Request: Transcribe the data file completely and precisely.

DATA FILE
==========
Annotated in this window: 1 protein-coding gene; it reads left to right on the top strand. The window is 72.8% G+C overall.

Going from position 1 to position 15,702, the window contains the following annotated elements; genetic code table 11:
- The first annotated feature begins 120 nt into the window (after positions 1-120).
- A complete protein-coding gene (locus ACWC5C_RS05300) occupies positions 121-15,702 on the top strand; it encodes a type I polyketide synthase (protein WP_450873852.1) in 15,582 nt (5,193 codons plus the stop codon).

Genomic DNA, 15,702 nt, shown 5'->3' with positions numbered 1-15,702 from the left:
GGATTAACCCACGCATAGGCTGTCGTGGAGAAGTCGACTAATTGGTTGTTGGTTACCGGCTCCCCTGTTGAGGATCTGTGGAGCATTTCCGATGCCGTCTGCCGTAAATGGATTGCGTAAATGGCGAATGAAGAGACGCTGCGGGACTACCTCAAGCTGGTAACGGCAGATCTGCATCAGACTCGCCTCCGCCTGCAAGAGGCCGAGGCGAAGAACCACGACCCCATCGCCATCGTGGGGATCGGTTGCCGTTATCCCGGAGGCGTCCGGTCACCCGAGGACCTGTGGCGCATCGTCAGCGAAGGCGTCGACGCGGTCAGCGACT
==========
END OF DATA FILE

Annotated in this window: 1 protein-coding gene; it reads left to right on the top strand. The window is 72.8% G+C overall.

Going from position 1 to position 15,702, the window contains the following annotated elements; genetic code table 11:
- The first annotated feature begins 120 nt into the window (after positions 1-120).
- A complete protein-coding gene (locus ACWC5C_RS05300) occupies positions 121-15,702 on the top strand; it encodes a type I polyketide synthase (protein WP_450873852.1) in 15,582 nt (5,193 codons plus the stop codon).

Genomic DNA, 15,702 nt, shown 5'->3' with positions numbered 1-15,702 from the left:
GGATTAACCCACGCATAGGCTGTCGTGGAGAAGTCGACTAATTGGTTGTTGGTTACCGGCTCCCCTGTTGAGGATCTGTGGAGCATTTCCGATGCCGTCTGCCGTAAATGGATTGCGTAAATGGCGAATGAAGAGACGCTGCGGGACTACCTCAAGCTGGTAACGGCAGATCTGCATCAGACTCGCCTCCGCCTGCAAGAGGCCGAGGCGAAGAACCACGACCCCATCGCCATCGTGGGGATCGGTTGCCGTTATCCCGGAGGCGTCCGGTCACCCGAGGACCTGTGGCGCATCGTCAGCGAAGGCGTCGACGCGGTCAGCGACT